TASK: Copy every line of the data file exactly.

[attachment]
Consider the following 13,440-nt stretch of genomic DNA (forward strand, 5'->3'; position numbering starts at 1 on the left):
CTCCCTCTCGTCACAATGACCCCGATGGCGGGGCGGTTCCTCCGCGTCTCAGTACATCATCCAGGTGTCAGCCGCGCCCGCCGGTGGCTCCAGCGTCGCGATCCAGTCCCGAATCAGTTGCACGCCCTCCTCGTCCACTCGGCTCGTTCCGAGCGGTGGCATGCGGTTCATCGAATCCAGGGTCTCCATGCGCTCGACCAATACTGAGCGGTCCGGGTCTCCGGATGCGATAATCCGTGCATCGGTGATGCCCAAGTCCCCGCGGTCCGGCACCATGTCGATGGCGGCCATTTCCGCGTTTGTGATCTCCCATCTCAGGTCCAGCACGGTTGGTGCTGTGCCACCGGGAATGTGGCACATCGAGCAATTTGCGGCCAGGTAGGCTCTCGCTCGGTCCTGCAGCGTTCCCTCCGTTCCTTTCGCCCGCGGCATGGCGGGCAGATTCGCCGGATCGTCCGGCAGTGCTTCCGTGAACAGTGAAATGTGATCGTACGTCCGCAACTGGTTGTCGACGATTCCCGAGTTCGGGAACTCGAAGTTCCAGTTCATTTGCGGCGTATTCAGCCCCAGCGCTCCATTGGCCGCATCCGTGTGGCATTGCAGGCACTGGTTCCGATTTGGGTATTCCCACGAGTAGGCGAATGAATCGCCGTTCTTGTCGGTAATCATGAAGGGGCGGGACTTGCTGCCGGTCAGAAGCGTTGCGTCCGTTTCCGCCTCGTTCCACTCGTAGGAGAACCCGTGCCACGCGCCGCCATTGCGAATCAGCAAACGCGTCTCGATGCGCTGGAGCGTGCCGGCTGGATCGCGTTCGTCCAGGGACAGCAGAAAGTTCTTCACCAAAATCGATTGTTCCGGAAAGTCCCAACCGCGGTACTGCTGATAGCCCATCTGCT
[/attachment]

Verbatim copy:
Consider the following 13,440-nt stretch of genomic DNA (forward strand, 5'->3'; position numbering starts at 1 on the left):
CTCCCTCTCGTCACAATGACCCCGATGGCGGGGCGGTTCCTCCGCGTCTCAGTACATCATCCAGGTGTCAGCCGCGCCCGCCGGTGGCTCCAGCGTCGCGATCCAGTCCCGAATCAGTTGCACGCCCTCCTCGTCCACTCGGCTCGTTCCGAGCGGTGGCATGCGGTTCATCGAATCCAGGGTCTCCATGCGCTCGACCAATACTGAGCGGTCCGGGTCTCCGGATGCGATAATCCGTGCATCGGTGATGCCCAAGTCCCCGCGGTCCGGCACCATGTCGATGGCGGCCATTTCCGCGTTTGTGATCTCCCATCTCAGGTCCAGCACGGTTGGTGCTGTGCCACCGGGAATGTGGCACATCGAGCAATTTGCGGCCAGGTAGGCTCTCGCTCGGTCCTGCAGCGTTCCCTCCGTTCCTTTCGCCCGCGGCATGGCGGGCAGATTCGCCGGATCGTCCGGCAGTGCTTCCGTGAACAGTGAAATGTGATCGTACGTCCGCAACTGGTTGTCGACGATTCCCGAGTTCGGGAACTCGAAGTTCCAGTTCATTTGCGGCGTATTCAGCCCCAGCGCTCCATTGGCCGCATCCGTGTGGCATTGCAGGCACTGGTTCCGATTTGGGTATTCCCACGAGTAGGCGAATGAATCGCCGTTCTTGTCGGTAATCATGAAGGGGCGGGACTTGCTGCCGGTCAGAAGCGTTGCGTCCGTTTCCGCCTCGTTCCACTCGTAGGAGAACCCGTGCCACGCGCCGCCATTGCGAATCAGCAAACGCGTCTCGATGCGCTGGAGCGTGCCGGCTGGATCGCGTTCGTCCAGGGACAGCAGAAAGTTCTTCACCAAAATCGATTGTTCCGGAAAGTCCCAACCGCGGTACTGCTGATAGCCCATCTGCT